After 12 weeks, the number of new or increasing T2 lesions in patients with highly active disease was 1.09 (5 mg), 0.89 (15 mg), 0.75 (30 mg), and 0. 15 (60 mg). Measurements for the overall population were 1.90 (5 mg), 1.32 (15 mg) 1.30 (30 mg), and 0.23 (60 mg).
Tolebrutinib had excellent safety and tolerability in patients with highly active diseases and in the general population, Traboulsee said.
No adverse events were related to the study drug. A patient with highly active disease who received 60 mg of tolebrutinib had elevated transient levels of the enzyme alanine aminotransferase (ALT) above three times the upper limit of normal. This patient also had elevated ALT at baseline.
A serious adverse event occurred during the study. One patient was hospitalized for relapse of MS. He had been assigned a dose of tolebrutinib of 60 mg. The patient recovered and remained in study treatment.
Two independent studies have indicated that BTK inhibition is an effective treatment approach for recurrent-remitting MS. The main advantage of tolebrutinib is its ability to penetrate the CNS.
“Most, if not all, of MS therapies mostly affect the peripheral immune system, preventing self-reactive lymphocytes from crossing the blood-brain barrier and causing damage,” Traboulsee said.
Therapies entering the CNS can target abnormal immune cells, including microglia that are thought to promote disease progression. “If this is an important goal, we now have a highly penetrating CNS drug that could change the course of progression,” Traboulsee said.
Serum biomarkers and advanced imaging data collected during the phase 2 trial could help clarify the mechanisms of disease progression and the effects of tolebrutinib, he added.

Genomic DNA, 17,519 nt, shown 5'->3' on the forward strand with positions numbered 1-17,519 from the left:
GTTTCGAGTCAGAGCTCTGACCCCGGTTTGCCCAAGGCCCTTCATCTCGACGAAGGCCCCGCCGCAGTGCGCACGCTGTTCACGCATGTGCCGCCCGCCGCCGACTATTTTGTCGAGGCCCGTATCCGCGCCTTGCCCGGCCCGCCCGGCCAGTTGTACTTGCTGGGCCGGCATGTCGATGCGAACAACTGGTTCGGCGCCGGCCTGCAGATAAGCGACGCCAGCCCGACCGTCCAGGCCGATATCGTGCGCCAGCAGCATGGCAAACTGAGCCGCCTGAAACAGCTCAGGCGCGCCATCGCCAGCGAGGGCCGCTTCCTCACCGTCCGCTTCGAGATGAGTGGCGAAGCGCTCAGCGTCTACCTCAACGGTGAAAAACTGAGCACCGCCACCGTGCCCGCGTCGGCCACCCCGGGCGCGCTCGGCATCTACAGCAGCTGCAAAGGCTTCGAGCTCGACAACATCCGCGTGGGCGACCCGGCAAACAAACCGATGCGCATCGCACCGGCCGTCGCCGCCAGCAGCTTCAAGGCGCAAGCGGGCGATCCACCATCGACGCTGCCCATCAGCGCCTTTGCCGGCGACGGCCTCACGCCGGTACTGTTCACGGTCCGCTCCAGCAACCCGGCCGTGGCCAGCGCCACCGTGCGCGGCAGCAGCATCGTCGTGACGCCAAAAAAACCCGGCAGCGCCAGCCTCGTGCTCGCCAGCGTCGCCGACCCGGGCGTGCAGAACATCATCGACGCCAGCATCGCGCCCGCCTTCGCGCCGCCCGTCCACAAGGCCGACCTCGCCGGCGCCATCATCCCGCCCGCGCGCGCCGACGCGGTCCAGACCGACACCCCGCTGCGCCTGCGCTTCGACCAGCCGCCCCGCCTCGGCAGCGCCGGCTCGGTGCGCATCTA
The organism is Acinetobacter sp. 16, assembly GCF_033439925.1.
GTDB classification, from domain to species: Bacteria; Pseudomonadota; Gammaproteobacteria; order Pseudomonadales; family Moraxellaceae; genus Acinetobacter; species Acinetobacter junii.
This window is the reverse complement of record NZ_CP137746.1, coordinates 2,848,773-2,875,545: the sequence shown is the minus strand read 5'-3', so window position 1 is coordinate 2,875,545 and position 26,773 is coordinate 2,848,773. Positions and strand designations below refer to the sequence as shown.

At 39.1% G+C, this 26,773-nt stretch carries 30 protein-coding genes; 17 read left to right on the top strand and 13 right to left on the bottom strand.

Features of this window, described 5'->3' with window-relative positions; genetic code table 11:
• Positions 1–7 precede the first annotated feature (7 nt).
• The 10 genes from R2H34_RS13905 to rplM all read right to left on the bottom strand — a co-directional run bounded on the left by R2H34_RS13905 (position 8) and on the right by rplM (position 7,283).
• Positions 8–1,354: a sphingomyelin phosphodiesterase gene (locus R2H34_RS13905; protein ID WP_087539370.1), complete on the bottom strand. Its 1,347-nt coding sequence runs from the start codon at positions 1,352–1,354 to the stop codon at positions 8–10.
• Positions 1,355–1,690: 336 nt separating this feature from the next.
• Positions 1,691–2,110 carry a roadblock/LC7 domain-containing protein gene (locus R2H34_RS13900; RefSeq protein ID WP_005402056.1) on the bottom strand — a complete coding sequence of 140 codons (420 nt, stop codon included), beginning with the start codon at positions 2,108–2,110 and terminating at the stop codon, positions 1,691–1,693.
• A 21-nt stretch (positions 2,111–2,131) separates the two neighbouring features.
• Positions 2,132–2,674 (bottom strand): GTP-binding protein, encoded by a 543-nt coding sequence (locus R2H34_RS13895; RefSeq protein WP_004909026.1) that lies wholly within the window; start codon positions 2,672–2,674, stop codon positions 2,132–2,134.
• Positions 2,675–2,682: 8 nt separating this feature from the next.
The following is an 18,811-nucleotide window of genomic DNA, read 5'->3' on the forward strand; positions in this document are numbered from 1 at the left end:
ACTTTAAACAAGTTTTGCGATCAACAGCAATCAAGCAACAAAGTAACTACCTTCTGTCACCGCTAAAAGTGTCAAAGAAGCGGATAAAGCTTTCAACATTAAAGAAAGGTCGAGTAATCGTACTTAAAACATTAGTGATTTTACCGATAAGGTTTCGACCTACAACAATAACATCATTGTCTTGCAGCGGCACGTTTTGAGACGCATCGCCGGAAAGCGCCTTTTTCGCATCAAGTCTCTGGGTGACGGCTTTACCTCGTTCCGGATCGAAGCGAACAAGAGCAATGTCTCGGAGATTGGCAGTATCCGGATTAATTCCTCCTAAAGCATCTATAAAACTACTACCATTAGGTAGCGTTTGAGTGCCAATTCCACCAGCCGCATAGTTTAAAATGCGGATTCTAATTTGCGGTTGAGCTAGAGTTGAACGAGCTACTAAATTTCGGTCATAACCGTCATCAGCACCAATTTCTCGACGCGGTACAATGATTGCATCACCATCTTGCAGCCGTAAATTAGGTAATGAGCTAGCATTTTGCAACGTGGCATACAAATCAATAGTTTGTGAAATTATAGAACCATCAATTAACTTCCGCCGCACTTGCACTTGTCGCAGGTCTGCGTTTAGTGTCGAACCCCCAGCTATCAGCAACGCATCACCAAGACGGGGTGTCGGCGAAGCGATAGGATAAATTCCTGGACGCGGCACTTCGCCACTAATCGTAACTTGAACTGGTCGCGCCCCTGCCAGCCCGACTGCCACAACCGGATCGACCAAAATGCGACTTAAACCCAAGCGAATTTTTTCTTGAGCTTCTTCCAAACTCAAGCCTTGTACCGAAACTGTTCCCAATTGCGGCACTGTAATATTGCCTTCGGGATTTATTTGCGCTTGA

“Ultimately, however, it is the clinical outcomes of phase 3 programs that are essential to know where to place tolebrutinib in the future treatment of recurrent and progressive forms of MS.”
It is not an unmet need
Commenting on the findings of Medscape Medical News, Joseph R. Berger, MD, professor of neurology and associate chief of the MS division at the University of Pennsylvania in Philadelphia, said there are several treatments available that effectively suppress the clinical and radiological evidence of acute inflammation in SMRR.
“Any new drug added to this pharmacological armament should have different advantages over what is currently available. The treatment of RRMS is not, in my opinion, an unmet need in MS; the treatment of progressive disease is, ”he said.
Berger said tolebrutinib appears to be better than placebo at suppressing disease activity, especially at higher doses. “However, the study is small, only 61 patients,” noted Berger, who did not participate in the study.
In addition, disease activity was assessed after 4 weeks with placebo and at 12 weeks with tolebrutinib treatment.
“Because there is a regression to the mean with respect to disease activity, the interpretation of the apparent response to tolebrutinib should be moderated with this in mind,” Berger said.
To evaluate the comparison of tolebrutinib with other BTK inhibitors, a head-to-head trial will be required. “I would be more interested if the drug has effects on progressive disease,” Berger concluded.
The study was supported by Sanofi Genzyme, which is developing tolebrutinib. Traboulsee has received research grants, advice fees and fees for participating in a Sanofi Genzyme speaker office. Berger has not disclosed any relevant financial relationship.
2021 Annual Meeting of the American Academy of Neurology (AAN): Summary S25.004. Filed April 20, 2021.